New Chicken Owner in Michigan - How to keep them warm in winter?

Discussion in 'Coop & Run - Design, Construction, & Maintenance' started by MichelleRenee77, Aug 27, 2014.

  1. MichelleRenee77

    MichelleRenee77 Hatching

    Aug 27, 2014
    Hi! I know there are several posts on this - but I really couldn't figure out how to join that conversation. I am very new to posting. Sorry.

    We live in Michigan and have 15 Rhode Island Reds. We have a wood coop that is off the ground with an attached run. The coop has a window - but no other ventilation holes.

    I want to know if the chickens will still come outside and eat (their food is hanging in the run) or if I have to move their food inside the coop? Also - same for their water. I plan to buy a water heater for our metal waterer to keep it from freezing.

    How do I make sure my birds don't die this winter from the cold? I have read NOT to put in a heat light because the person said if the power goes out you could lose your whole flock in a night. Our power went out many times last winter - so this makes me nervous. I am even MORE nervous though about the birds dying from the cold. Any help you could give me would be much appreciated.

    Thank you so much!
  2. BantamLover21

    BantamLover21 Crowing

    Jul 24, 2013
    First, [​IMG] Glad you joined us!

    I'll try to answer your questions as well as I can:

    Will the chickens still come outside and eat?: It really depends on the circumstances. My chickens also have food located in the run, near their coop. They don't mind coming out in the wintertime to eat, unless there is a lot of snow that has blown into the run, or if it is snowing really badly outside. They just don't like walking through the freezing snow. It also doesn't help that some snow blows into their feeder, which makes it a frozen mess.

    If possible, I would probably put your feeder inside the coop. It will be a lot less stressful for your hens, there will be less of a chance that their feet could get frostbitten, and you won't have to worry about the feed getting wet or filled with snow.

    What about the water?: Keeping water unfrozen during the winter is probably one of the biggest winter challenges. Hopefully, your water heater will work. I also have a water heater, and it keeps my chicken's water unfrozen until temperatures get less than 15-20 degrees F. If it gets below that (which it did a lot in Wisconsin this past winter), the water in my chickens' waterer freezes. When that happens, I instead bring my chickens dishes of warm water 2-3 times a day so they can drink. I also put a block of snow within the coop--they eat that, and, while it isn't preferable, it does give them some water.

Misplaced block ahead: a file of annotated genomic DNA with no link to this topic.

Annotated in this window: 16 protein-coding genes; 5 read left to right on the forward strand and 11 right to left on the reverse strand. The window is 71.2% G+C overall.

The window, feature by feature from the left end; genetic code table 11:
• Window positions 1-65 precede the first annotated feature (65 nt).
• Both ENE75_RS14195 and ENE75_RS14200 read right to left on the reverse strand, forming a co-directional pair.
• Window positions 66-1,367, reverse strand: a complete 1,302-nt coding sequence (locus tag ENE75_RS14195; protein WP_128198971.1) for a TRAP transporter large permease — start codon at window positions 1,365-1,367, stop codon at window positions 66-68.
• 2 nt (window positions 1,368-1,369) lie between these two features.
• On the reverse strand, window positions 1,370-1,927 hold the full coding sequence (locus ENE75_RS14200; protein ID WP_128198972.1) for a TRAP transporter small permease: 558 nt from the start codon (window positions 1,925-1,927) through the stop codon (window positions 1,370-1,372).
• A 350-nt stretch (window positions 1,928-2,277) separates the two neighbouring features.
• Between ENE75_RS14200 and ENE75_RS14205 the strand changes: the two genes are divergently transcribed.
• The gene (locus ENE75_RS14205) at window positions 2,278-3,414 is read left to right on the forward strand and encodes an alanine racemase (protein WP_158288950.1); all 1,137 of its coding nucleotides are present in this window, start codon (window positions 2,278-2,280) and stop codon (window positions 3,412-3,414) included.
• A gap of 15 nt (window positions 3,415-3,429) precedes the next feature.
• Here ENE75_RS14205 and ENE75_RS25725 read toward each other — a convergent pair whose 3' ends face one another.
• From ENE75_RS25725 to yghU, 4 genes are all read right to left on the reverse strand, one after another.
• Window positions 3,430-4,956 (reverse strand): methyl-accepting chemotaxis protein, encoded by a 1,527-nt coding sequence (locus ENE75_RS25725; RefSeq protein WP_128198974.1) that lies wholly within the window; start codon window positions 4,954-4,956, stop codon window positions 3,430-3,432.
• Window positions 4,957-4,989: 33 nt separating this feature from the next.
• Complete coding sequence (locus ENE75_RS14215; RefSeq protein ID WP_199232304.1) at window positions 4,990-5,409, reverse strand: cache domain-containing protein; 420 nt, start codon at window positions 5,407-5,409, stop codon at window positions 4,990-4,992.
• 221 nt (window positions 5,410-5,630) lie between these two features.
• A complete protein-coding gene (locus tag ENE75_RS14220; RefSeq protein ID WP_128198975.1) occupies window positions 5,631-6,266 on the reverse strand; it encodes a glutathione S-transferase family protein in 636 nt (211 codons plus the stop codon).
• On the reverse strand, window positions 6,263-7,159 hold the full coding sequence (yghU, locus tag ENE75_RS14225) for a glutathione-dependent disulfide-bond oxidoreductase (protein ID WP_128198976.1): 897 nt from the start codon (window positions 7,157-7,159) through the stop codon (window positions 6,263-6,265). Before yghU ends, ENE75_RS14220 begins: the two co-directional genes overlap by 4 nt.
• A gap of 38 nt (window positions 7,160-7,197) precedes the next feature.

What are the chances of them dying?: Don't worry too much about them surviving the cold. Chickens are very hardy creatures, in all sorts of weather. I've been raising chickens for four years, and have never (knock on wood) lost a bird to the cold, even with last year's brutal winter.

    Some things you can do to help them are: make sure the coop has plenty of ventilation (without drafts), put a thick layer of bedding down in the coop and possibly the run, feed them high energy foods (scratch grains, bread, corn, etc.) before nightfall on cold nights, and rub Vaseline or oil on their exposed areas (comb, wattles, etc.). The Vaseline/oil will help protect them from any frostbite, the high energy foods will make their bodies heat up more, the bedding will absorb moisture and help protect their feet from drafts, and the ventilation will help prevent frostbite.

    You can also use a heat lamp in the coop. They will not die if the power goes off and the heat lamp no longer works, though it could stress out their systems a little. The only concern is possible fires. If you get a heat lamp, make sure it has a guard on front to prevent it from coming into contact with bedding. And make sure that it is securely attached to the ceiling/wall in the coop. Otherwise, it could fall and start a fire. I've used both heat lamps and space heaters in my coop before; they work well, but you do have to be careful.

    I hope I've helped! Good luck with your flock!
    Last edited: Aug 27, 2014
  3. jetdog

    jetdog Songster

    Jun 18, 2013
    I wrap my run with a heavy canvas on 3 sides and a clear shower curtain on the front, it will keep things dry and lets the sunshine in kinda like a greenhouse effect.

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